Almost every person has declared their love for cheese at least sometime during their life. It is perfect with toast, pasta, spaghetti, chops, and even chocolate! So when we heard of a new anti-cancer property of this pro-biotic-filled stinky mush we couldn’t be happier. However, the anti-cancer property of cheese is contributed by a preservative. With the recent trend of restaurants and big labels landing in hot water for excessive use of preservatives, people never thought they would celebrate a preservative like this ever before. Nisin is a natural preservative that is found in cheese. People knew about its bio-preservative properties for decades, but they never explored beyond the apparent properties of this compound.

What we already know:

Before we laud the anti-tumor and cytotoxic effects of cheese, let us reiterate a few of the other good qualities of this dairy product that have been known for centuries now. Among the many other benefits of cheese that have been preached and popularized for centuries, a few include:

  • Calcium absorption and distribution in the bones.
  • Improvement of dental health from better calcium absorption.
  • Prevention of osteoporosis.
  • Better digestion with the help of probiotic bacteria.
  • Control of bad cholesterol and sodium.

Introducing a New Superhero:

Cheese is filled with bacteria from milk and other secondary bacteria which come from the environment where they are stored and fermented. In fact, it is the varied strains of bacteria that give the cheese its distinct color and flavor. The University of Michigan recently carried out a study that proves the anti-cancer properties of cheese. Nisin is a preservative that grows naturally in cheese. This is the component that gives the cheese its apoptotic property. Nisin has also been shown to kill some of the most antibiotic-resistant strains of disease-causing bacteria including life-threatening Methicillin-Resistant Staphylococcus aureus. MRSA is one of the leading causes of deformity and amputation in the American population. This usually starts out as common garden Staph bacteria which can infect open wounds. MRSA is a serious threat even for healthy people as it spreads by direct contact with an infected person.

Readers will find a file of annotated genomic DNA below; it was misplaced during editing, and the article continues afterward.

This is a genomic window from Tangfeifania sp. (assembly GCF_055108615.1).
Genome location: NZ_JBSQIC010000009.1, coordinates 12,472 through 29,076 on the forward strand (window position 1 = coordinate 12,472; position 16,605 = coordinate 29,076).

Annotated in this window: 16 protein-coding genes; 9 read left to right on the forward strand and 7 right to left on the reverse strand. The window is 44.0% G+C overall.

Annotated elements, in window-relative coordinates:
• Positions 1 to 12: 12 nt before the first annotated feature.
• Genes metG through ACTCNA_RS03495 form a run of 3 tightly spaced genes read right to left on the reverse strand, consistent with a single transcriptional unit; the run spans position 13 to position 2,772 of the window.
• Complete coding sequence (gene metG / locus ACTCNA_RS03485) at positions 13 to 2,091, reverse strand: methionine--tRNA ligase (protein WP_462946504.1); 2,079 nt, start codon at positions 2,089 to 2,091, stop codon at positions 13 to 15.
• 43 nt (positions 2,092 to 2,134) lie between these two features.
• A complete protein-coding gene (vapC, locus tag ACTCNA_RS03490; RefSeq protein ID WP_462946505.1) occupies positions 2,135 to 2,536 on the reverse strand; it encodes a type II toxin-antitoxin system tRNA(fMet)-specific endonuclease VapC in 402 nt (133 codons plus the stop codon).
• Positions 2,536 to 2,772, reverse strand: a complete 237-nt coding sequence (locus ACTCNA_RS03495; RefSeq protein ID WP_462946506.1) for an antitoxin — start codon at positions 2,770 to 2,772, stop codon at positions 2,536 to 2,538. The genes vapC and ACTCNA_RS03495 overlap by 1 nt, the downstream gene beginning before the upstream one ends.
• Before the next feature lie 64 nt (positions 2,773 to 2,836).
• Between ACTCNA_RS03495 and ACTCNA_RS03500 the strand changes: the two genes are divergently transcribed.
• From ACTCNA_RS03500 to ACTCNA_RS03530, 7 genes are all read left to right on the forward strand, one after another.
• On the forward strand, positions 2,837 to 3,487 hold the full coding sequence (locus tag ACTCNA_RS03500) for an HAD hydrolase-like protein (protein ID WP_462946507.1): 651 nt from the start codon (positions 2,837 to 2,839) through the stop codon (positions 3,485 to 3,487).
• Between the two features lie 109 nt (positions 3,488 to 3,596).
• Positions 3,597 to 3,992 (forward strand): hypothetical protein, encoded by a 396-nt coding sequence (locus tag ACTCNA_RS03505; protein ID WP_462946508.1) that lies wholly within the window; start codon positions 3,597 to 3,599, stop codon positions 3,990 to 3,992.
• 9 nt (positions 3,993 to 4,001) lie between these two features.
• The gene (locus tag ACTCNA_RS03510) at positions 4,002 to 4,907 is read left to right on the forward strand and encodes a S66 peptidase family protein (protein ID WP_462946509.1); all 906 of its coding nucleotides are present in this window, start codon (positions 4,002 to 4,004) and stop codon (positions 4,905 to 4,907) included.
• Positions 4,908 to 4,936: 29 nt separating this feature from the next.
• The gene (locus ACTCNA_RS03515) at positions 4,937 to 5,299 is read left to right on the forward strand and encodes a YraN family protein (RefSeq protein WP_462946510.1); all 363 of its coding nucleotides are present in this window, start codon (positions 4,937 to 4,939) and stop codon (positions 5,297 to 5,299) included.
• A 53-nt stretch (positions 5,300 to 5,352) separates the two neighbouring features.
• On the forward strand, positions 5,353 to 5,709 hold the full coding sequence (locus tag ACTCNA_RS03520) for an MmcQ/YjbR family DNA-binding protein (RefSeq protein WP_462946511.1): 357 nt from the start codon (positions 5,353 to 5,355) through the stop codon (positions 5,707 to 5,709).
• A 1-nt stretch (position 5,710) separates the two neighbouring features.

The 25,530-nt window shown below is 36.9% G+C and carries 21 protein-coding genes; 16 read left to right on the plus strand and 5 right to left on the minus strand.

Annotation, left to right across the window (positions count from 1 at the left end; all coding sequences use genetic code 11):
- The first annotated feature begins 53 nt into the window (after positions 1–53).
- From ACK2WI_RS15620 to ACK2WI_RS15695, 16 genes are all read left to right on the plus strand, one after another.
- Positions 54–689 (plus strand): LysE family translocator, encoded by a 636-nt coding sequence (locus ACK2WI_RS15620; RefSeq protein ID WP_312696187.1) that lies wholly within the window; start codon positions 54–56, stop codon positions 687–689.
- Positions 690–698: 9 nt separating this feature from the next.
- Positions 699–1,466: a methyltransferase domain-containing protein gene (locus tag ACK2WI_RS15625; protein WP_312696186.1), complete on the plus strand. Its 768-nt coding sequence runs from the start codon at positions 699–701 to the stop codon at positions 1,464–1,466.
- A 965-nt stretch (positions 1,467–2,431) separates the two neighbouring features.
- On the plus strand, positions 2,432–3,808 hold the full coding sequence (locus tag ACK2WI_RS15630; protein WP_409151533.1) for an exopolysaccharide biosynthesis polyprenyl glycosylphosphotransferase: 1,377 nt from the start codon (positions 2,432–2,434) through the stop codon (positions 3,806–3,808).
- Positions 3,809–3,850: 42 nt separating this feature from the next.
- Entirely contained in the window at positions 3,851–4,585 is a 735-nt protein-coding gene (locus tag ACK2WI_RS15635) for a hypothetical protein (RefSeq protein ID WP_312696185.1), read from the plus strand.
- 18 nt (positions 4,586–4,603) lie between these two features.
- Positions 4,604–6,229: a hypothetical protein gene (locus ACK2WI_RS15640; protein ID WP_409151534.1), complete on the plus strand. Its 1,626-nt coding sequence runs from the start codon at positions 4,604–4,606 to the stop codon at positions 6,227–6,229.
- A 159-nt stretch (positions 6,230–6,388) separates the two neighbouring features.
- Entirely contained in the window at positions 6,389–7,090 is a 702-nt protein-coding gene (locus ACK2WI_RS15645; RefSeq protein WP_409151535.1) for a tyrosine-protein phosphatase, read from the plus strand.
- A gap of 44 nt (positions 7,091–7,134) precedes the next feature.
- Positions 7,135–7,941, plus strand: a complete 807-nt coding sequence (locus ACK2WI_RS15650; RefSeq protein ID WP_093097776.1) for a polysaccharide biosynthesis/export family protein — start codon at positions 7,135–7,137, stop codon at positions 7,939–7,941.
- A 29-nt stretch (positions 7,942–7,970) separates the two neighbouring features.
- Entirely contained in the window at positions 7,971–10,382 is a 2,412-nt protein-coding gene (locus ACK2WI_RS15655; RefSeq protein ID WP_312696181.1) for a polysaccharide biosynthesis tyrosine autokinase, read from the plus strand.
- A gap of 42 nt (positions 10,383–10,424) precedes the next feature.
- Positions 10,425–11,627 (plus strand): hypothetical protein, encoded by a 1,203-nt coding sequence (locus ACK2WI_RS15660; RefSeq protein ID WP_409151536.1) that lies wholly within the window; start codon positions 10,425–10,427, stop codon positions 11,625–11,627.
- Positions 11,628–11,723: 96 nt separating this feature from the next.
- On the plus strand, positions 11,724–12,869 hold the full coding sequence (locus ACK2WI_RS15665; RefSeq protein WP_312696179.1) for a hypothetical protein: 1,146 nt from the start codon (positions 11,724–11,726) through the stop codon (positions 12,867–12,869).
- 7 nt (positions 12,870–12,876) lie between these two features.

Cheese Vs Cancer

According to a detailed study published in the Journal of Antimicrobial Chemotherapy, natural components in cheese can fight up to 30 different types of cancer. Nisin is a bacteriocin that is produced by naturally occurring bacteria like Streptococcus and Lactococcus which are usually found in cheddar, Brie, and Camembert varieties of cheese. Over the past few decades, Nisin has been used as a GRAS preservative in food. It is also FDA approved which makes work and subsequent research with the Type A Lantibiotic much easier. This is a ray of hope for the millions around the world who have been diagnosed with cancer. Currently, the resources available for cancer treatment are more or less restricted to chemotherapeutic drugs with deleterious side effects. The extreme specificity of Nisin promises targeted treatment with minimal side effects. Since Nisin is a natural compound and our body is already acquainted with it, the chances of adverse reactions from Nisin therapy are extremely minimal. The current studies show the prospects of Nisin being a cancer-killing drug that can be administered to almost all age groups. It is also a commonly produced compound that promises to bring down the entire cost of cancer therapy for millions.

How Does Nisin Kill Cancer Cells?